The midpoint of the summer is a good time to have important conversations with your teen about their college education.

Since your first tuition payment is likely due in July, it’s also a perfect time for these conversations to take place. Here are some crucial topics to cover with your teen. 

Financial Peer Pressure

Talking about money isn’t always easy, but it’s important, especially if your student is on their own for the first time. Collegewise counselor Jennifer Turano says, “Remind your kids that they are going to encounter students of differing economic means. There will always be people with a lot more and a lot less money than they have, so they should be sensitive to others who can’t afford things and not attempt to keep up with those who seem to be able to pay for everything.”

Let them know if there is a limit to how many semesters you will be paying for.

Jennifer Turano

Academics Expectations

It’s normal to set expectations for your children, especially if you’re helping to pay for their tuition—but, according to Turano, it’s also important to not put an undue amount of pressure on grades. She recommends encouraging them to learn more than what’s on the syllabus. “Open the conversation with what you hope they will learn at school, not just in their classes, but through the people they meet and the activities they can and should engage in,” she says.

That being said, be clear on what would happen to your contribution to their college education should they do poorly academically. “Let them know if there is a limit to how many semesters you will be paying for,” Turano said. “If the ‘five-year plan’ or ‘summer semester’ is not an option, say so now.”


Talk to your child about how to stay healthy, especially if they’re going to school away from their hometown doctors and dentist. You won’t be around to schedule appointments, and if they are staying on your health insurance, then they may need help finding in-network providers close to campus. Also address basic nutrition principles, as this is likely the first time your teen will be making 100% of their own food decisions.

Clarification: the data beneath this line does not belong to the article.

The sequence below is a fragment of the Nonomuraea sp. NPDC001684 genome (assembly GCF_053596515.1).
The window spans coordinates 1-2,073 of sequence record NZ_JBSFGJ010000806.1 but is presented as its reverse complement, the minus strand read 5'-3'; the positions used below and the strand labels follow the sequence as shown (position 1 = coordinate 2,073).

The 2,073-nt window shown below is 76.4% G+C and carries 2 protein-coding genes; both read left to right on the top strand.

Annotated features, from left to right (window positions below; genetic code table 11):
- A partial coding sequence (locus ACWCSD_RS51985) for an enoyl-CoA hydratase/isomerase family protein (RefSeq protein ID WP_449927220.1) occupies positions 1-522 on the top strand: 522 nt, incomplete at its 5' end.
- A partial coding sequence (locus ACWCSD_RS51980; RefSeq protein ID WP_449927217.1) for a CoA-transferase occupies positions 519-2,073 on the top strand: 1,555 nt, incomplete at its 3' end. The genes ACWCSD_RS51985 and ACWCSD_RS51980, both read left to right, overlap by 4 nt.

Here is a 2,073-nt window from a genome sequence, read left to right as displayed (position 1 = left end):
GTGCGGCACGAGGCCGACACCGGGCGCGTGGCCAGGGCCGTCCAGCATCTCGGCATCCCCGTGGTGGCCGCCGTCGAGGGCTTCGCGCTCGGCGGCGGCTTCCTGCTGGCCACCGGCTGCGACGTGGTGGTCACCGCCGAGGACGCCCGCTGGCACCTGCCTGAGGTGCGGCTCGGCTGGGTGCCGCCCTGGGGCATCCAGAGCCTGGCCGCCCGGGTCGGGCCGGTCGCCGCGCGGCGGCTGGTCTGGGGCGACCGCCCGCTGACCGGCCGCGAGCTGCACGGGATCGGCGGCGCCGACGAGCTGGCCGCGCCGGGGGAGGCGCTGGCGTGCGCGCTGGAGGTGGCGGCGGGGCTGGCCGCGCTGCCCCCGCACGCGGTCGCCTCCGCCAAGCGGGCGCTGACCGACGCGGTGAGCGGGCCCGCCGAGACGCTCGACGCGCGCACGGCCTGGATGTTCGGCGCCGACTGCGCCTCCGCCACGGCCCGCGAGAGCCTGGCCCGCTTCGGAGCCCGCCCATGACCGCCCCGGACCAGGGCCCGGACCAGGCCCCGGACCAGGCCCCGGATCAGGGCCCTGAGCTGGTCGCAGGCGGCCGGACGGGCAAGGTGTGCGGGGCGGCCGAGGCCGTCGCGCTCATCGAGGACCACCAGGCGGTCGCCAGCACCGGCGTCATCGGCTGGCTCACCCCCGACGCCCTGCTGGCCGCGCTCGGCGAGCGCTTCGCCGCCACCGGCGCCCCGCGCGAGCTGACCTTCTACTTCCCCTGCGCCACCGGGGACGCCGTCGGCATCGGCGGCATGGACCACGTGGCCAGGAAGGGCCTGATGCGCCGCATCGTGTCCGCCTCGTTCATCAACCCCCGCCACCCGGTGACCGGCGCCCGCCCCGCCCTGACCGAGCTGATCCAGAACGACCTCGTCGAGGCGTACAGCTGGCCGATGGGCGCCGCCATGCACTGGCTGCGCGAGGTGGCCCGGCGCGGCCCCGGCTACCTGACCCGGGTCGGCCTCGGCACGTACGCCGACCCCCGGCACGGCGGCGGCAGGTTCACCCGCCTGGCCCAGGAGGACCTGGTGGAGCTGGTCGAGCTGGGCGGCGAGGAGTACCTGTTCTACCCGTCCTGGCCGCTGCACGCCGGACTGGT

The school will likely have a session on campus safety during orientation, but it’s important for you to impart some of your wisdom, too. Be sure your child knows to avoid walking alone at night and consider signing them up for a basic self-defense class, if it’s not part of their orientation. This is also the time to talk to them about identity theft, especially if college is their first time using their own credit cards online. Dr. Sharon Saline, a clinical psychologist specializing in children, teens and families, recommends addressing the temptations of partying, which are prevalent in college. If you take a nonjudgmental approach in expressing your expectations and are open to their experiences, she says, you’ll likely have the most honest conversation.

Time Management

Similar to their nutrition, college may be the first time your student is managing their own schedule. You won’t be there to remind them of appointments and for some college courses, there’s no immediate penalty for missing class. Paul E. Compeau of Bridgewise College Planning recommends helping your student figure out how to set their own structure and manage workloads. Discuss how your student will go about the average day before they’re faced with a slew of free time and idle hands.


“Discuss how often, when, and by what means will you communicate,” counselor Monique Adorno-Jimenez of ECMC Student Resources says. Try to avoid extremes of smothering or “divorcing” your student to the point where you don’t speak until fall break.

Saline notes that it’s important to keep your student’s individual communication styles in mind when devising a system that works for you both. “Some kids like to have a regular [scheduled] time but most feel constrained by the ‘every Sunday evening’ structure,” she says. “My clients with college-age kids do better when they text first and ask their kids for a conversation, allowing the student to suggest a time that works for them.”

Psychologist Wyatt Fisher advises scheduling a coffee or lunch date to chat about these college topics with your student. Plan in advance so you both come prepared for these potentially challenging conversations. He also reminds parents that these are discussions, not lectures. Your kid will have more than enough of those once the semester begins

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